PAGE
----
Listening to the clip made me think more about James T. Kirk's nexus. Captain Kirk realized that nothing was real in the nexus and there was no risk involved, so he left. If humans favor uncertainty, then what about the movie, "The Matrix, since the matrix was essentially the nexus but yet only a select few realized that it was not real and got out? Maybe it is a little bit different because humans in the matrix were given choice and not just everything that was pleasurable. I also agree with Jessica Krehlik's comment about cheat codes. They are not fun to use now that I am older because it just seems more like a letdown that I was not smart enough to figure out the game on my own.

You raise a a good point, Susan. Why do adults play simple games with kids? Let's get even simpler than tic-tao-toe and think about why we play "peek-a-boo" with a baby. A baby can't play chess or Madden football, so we choose something the baby can do, and it's "fun" for us when we watch the baby learn new things, because it means we're learning how to teach a baby new things.

Adults don't play peek-a-boo or tag with each other very often, though of course if the adults have romantic intentions, even the simple games can take on new social meanings.

So you're very right to point out that games have a social dimension. That's a detail that works against the stereotype of gamers as social outcasts and loners, so you won't often hear TV talk shows bring up the question of games as ways to foster social bonds.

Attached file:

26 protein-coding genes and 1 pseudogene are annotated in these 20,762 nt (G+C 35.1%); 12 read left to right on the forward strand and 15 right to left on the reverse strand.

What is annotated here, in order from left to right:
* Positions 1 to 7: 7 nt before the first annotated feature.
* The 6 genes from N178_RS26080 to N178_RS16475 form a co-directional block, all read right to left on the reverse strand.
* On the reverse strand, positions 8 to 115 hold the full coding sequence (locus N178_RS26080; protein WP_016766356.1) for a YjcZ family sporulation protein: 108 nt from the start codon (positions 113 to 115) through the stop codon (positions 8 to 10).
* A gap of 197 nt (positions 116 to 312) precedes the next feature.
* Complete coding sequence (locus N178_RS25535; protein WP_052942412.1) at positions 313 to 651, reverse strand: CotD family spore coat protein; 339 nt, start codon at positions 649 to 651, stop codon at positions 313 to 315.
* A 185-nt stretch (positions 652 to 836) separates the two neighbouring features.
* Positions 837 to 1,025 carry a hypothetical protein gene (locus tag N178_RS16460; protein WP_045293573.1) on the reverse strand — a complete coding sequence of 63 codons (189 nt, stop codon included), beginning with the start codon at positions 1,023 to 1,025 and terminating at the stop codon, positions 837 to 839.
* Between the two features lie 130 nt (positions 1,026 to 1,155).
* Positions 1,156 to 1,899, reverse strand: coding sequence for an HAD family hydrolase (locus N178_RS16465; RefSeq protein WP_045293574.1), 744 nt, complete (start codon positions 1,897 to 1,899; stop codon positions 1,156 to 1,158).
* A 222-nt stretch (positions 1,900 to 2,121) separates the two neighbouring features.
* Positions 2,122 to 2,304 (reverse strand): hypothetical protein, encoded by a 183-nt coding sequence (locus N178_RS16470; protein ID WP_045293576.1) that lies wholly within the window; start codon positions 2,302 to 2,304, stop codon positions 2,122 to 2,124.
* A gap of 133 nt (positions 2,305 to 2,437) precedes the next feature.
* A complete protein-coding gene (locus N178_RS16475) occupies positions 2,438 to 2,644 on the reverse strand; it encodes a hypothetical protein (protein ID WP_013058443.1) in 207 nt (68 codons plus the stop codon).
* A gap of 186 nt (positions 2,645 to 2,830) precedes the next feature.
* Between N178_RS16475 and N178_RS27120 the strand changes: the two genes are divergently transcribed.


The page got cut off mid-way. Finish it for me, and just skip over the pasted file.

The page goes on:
I believe Koster's first idea of fun is correct, with stating that endorphins are released from our brain to makes us feel good when we do something, such as suddenly understanding a clue from the New York times crossword. Fun to me is being able to do something with enjoyment and excitment, as well as, do something with the people you love.
I agree with Beth in the fact that happiness can be connected to fun. When people are doing something and they are happy doing that thing, most people would consider themselves to be having fun. An example would be when I am playing soccer. If my team is winning a soccer game and we are playing well together then our team, myself included, are happy that we are winning, therefore, having fun playing the game.
The type of video games that are not fun for me would be the video games I am not very good and the video games that I lose at. I enjoy video games such as sports games and mario, that are relatively simple to understand and you can master over time.
My defeintion of fun has changed with my attitude towards life and as I have gotten older. Over the years and the fact that I moved away from home for college, my friends and faimly have become much more important in my life. I could have fun just sitting around and watching TV as long as I was doing it with my group of friends from home. Also I feel like I am happy and have fun doing the little things with my friends like playing cards or simple games like tic tac toe.
I feel like Koster forgets the fact that having fun is not always about what the game is but more about who you are playing the game with. Just as Susan said Adults love playing tic tac toe with their children. Adults may not enjoy playing such a simple game like tic tac toe with another adult but they love who they are playing the game with, and that simple factor makes the game fun.

I agree completely that who you are playing the game with makes a huge difference. I think something boring or not exciting can be made fun if you're doing it with friends who you genuinely enjoy spending time with.